I'm not sure this is the answer or not, but at least, if you don't like the `CopyTensor`

, I have the solution here.

Problem: Create a compiled function to replace at position `n`

with the value `m`

in the list of {1,2..,10}.

```
f3 = Compile[{{n, _Integer}, {m, _Integer}},
Module[{x = {1, 2, 3, 4, 5, 6, 7, 8, 9, 10}}, x[[n]] = m; x]];
StringFreeQ[CompilePrint[f3], "CopyTensor"]
False
```

f3 uses `CopyTensor`

to copy the old list to a new one and works on this new list.

```
f1 = Compile[{{n, _Integer}, {m, _Integer}},
Module[{x = Range[10]}, x[[n]] = m; x]];
f2 = Compile[{{n, _Integer}, {m, _Integer}},
Module[{x = Table[x, {x, Range[10]}]}, x[[n]] = m; x]];
StringFreeQ[CompilePrint[#], "CopyTensor"] & /@ {f1, f2}
{True, True}
```

By replacing the existing list with the commands that generates the same list (`Range`

and `Table`

), we don't have the `CopyTensor`

, because the `Compile`

has to generate the pseudo-code to generate this list, and use `Part`

to replace at position `n`

. So here, we trade off the `CopyTensor`

by the generating list commands. Of course, there are no benefit of efficiency here, but `CopyTensor`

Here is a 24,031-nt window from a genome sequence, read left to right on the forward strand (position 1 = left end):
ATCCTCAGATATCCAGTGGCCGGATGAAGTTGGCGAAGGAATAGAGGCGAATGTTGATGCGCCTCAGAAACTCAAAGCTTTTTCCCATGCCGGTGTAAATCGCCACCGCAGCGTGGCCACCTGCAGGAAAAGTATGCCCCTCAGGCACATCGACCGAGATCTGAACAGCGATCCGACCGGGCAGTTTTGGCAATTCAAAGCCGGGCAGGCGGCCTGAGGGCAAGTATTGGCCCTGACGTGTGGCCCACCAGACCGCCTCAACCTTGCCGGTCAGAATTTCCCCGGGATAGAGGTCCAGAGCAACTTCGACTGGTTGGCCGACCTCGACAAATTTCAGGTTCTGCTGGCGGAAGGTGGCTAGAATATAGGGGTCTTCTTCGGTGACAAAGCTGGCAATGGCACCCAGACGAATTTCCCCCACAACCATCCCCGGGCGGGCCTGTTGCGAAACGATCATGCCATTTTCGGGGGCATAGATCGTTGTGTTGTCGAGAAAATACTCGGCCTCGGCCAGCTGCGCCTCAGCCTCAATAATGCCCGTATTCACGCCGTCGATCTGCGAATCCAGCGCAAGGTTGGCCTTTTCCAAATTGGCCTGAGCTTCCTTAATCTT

disappears.

=========== EDIT ==============

I would like to add an simple example to illustrate how to avoid `CopyTensor`

in a loop. When you have to insert or edit some elements in a long list, it is better to group the new value in one list and insert/add it to the old list at one time.

For example, I have a list of `{1,2,3,4}`

, and I want to build a function that append to this list from `{5,6,7...,n}`

. I have 2 approaches:

**a) Use **`AppendTo`

in a `Do`

loop. At each step of the Do loop, `CopyTensor`

appears in a `Do`

loop.

```
f1 = Compile[{{n, _Integer}},
Block[{x = {1, 2, 3, 4}}, Do[AppendTo[x, i], {i, 5, n}]; x]];
1 T(I1)3 = CopyTensor[ T(I1)0]]
2 I2 = I0
3 I4 = I3
4 goto 9
5 T(I1)1 ={ I5 }
6 T(I2)2 ={ T(I1)1 }
7 T(I1)4 = Insert[ T(I1)3, T(I0)4, T(I2)2]]
8 T(I1)3 = CopyTensor[ T(I1)4]]
9 if[ ++ I4 < I2] goto 5
10 Return
```

**b) Use Range to generate a list of **`{5,6,7...,n}`

, then add to it to `{1,2,3,4}`

.
So `CopyTensor`

also appears but just 2 times, not in a loop. This is the way to avoid CopyTensor in a Do loop, and of course it is effective.

```
f2 = Compile[{{n, _Integer}},
Block[{x = {1, 2, 3, 4}}, x = Join[x, Range[5, n]]]]
1 T(I1)2 = CopyTensor[ T(I1)0]]
2 I4 = I0
3 I7 = I5
4 I2 = Subtract[ I4, I6]
5 T(I1)1 = Table[ I2]
6 I8 = I6
7 goto 9
8 Element[ T(I1)1, I7] = I8
9 if[ ++ I8 < I4] goto 8
10 T(I1)3 = Join[ T(I1)2, T(I1)1]]
11 T(I1)2 = CopyTensor[ T(I1)3]]
12 Return
```

Adding 100000 elements:

```
f1[100000]; // Timing
{17.362911, Null}
f2[100000]; // Timing
{0., Null}
```

17 seconds vs 0 second ! So not always `CopyTensor`

is not efficient ! So in the case we can not avoid using `CopyTensor`

, try to avoid putting `CopyTensor`

in a loop. Calling `CopyTensor`

few times is not really bad.

I think every Set/ReplacePart of an element in a list would lead to CopyTensor. Maybe, CopyTensor is the safest way for Mathematica to avoid the memory allocation conflict. f = Compile[{}, Module[{x = {1, 2}}, x[[1]] = 2]]; CompilePrint[f];

1 T(I1)1 = CopyTensor[ T(I1)0]] 2 Part[ T(I1)1, I0] = I1 3 Return – Nam Nguyen – 2014-02-14T17:32:27.963